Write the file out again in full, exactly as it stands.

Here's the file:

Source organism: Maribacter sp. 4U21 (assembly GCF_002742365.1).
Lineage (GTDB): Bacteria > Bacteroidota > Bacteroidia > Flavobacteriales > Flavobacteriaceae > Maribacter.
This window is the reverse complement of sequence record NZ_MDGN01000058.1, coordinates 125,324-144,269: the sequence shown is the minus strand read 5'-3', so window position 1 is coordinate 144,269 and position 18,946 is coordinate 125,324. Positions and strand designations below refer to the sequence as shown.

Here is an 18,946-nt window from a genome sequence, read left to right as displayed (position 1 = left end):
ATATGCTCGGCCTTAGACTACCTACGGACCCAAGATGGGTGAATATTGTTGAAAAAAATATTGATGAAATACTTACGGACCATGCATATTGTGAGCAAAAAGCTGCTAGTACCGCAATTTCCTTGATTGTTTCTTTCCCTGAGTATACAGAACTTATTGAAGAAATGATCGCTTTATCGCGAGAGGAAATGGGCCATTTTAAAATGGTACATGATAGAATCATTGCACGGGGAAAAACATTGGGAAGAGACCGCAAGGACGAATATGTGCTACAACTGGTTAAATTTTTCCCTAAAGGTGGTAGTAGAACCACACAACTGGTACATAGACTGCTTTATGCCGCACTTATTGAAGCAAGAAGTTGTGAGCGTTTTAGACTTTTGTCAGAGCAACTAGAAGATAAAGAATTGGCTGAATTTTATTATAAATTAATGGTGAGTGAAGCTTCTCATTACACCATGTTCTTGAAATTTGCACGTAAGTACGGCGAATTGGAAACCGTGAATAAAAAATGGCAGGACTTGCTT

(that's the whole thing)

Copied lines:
Source organism: Maribacter sp. 4U21 (assembly GCF_002742365.1).
Lineage (GTDB): Bacteria > Bacteroidota > Bacteroidia > Flavobacteriales > Flavobacteriaceae > Maribacter.
This window is the reverse complement of sequence record NZ_MDGN01000058.1, coordinates 125,324-144,269: the sequence shown is the minus strand read 5'-3', so window position 1 is coordinate 144,269 and position 18,946 is coordinate 125,324. Positions and strand designations below refer to the sequence as shown.

Here is an 18,946-nt window from a genome sequence, read left to right as displayed (position 1 = left end):
ATATGCTCGGCCTTAGACTACCTACGGACCCAAGATGGGTGAATATTGTTGAAAAAAATATTGATGAAATACTTACGGACCATGCATATTGTGAGCAAAAAGCTGCTAGTACCGCAATTTCCTTGATTGTTTCTTTCCCTGAGTATACAGAACTTATTGAAGAAATGATCGCTTTATCGCGAGAGGAAATGGGCCATTTTAAAATGGTACATGATAGAATCATTGCACGGGGAAAAACATTGGGAAGAGACCGCAAGGACGAATATGTGCTACAACTGGTTAAATTTTTCCCTAAAGGTGGTAGTAGAACCACACAACTGGTACATAGACTGCTTTATGCCGCACTTATTGAAGCAAGAAGTTGTGAGCGTTTTAGACTTTTGTCAGAGCAACTAGAAGATAAAGAATTGGCTGAATTTTATTATAAATTAATGGTGAGTGAAGCTTCTCATTACACCATGTTCTTGAAATTTGCACGTAAGTACGGCGAATTGGAAACCGTGAATAAAAAATGGCAGGACTTGCTT